Consumers Optimistic about Finances, Thirsty for Knowledge

Consumers Optimistic about Finances, Thirsty for Knowledge

October 8, 2015         Written By Bill Hardekopf

A new survey from Wells Fargo shows consumers are optimistic about their personal finances.

82% of respondents say their finances are currently stable and strong, and an even higher 90% expect to see steadiness or an improvement in their personal finances during the next year.

The survey consisted of more than 2,000 Americans between the ages of 18 and 65. Of all groups surveyed, Millennials were more optimistic about their finances than other generations. 28% of 18-34 year olds say their current financial situation is favorable, compared to 24% of the population as a whole. This differs from last year’s survey results, where there was more similarities in statistics between each generation.

Despite the optimism Americans show about their finances, many respondents reported a need for more knowledge about credit scores, borrowing, and money management. Just over half of survey respondents (52%) said borrowing money made them feel uncomfortable, and 34% rated their understanding of personal finances average or below average (C, D, or F). 41% said their understanding of credit scores was average or below average, while 45% felt that way about credit and loan products.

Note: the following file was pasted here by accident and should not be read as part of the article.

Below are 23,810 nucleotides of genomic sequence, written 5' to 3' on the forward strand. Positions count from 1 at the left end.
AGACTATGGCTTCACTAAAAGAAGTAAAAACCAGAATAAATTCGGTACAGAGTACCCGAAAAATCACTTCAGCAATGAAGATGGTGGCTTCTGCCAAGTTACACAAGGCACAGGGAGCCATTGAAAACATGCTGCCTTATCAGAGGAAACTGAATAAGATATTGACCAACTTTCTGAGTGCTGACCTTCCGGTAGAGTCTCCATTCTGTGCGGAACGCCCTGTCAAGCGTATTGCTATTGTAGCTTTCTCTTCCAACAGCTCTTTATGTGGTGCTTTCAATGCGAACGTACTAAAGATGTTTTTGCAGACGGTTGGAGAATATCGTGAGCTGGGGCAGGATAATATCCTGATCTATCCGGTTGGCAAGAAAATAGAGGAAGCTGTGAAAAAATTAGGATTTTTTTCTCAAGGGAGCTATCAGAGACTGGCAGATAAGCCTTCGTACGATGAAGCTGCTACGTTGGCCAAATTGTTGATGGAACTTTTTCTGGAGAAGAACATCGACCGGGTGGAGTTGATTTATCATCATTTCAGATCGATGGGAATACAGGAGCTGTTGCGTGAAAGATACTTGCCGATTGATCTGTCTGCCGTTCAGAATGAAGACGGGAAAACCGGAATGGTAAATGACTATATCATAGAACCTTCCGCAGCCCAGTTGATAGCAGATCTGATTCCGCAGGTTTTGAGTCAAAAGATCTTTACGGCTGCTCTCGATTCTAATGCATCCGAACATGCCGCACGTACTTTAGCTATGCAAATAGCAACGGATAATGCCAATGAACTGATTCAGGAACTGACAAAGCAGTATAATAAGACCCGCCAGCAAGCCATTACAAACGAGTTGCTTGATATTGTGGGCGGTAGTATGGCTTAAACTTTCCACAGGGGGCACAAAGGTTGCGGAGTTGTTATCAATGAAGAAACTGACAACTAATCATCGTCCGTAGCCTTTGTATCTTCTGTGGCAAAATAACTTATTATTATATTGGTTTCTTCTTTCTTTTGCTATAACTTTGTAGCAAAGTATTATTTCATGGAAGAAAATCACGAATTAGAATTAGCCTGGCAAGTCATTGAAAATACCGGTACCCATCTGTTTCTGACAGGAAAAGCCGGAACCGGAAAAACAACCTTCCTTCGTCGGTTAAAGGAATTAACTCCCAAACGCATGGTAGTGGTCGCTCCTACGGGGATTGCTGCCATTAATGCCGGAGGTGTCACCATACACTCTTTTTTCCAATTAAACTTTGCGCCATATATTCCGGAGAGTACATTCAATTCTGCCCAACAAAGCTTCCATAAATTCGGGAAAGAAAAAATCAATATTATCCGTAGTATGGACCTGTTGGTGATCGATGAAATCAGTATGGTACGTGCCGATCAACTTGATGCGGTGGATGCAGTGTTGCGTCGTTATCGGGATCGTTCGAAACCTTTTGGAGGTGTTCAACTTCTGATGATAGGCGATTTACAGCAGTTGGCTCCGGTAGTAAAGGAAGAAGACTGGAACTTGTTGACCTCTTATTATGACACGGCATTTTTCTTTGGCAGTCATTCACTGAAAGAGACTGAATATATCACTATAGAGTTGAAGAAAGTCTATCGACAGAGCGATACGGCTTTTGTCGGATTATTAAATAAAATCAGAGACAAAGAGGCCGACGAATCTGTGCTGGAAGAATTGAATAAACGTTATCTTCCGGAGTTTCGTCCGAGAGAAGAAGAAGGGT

If credit providers can find new ways to educate consumers about personal finances, lending, and borrowing, the already high optimism in America may continue to rise.

The information contained within this article was accurate as of October 8, 2015. For up-to-date information on any of the terms, cards or offers mentioned above, visit the issuer's website. Many of the offers on this article are from our affiliate partners, and may be compensated if you take action with any of our affiliate partners.


About Bill Hardekopf

Bill Hardekopf is the CEO of and covers the credit card industry from all perspectives. Bill has been involved with personal finance for over 15 years. He is a frequent contributor to Forbes, The Street and The Christian Science Monitor.
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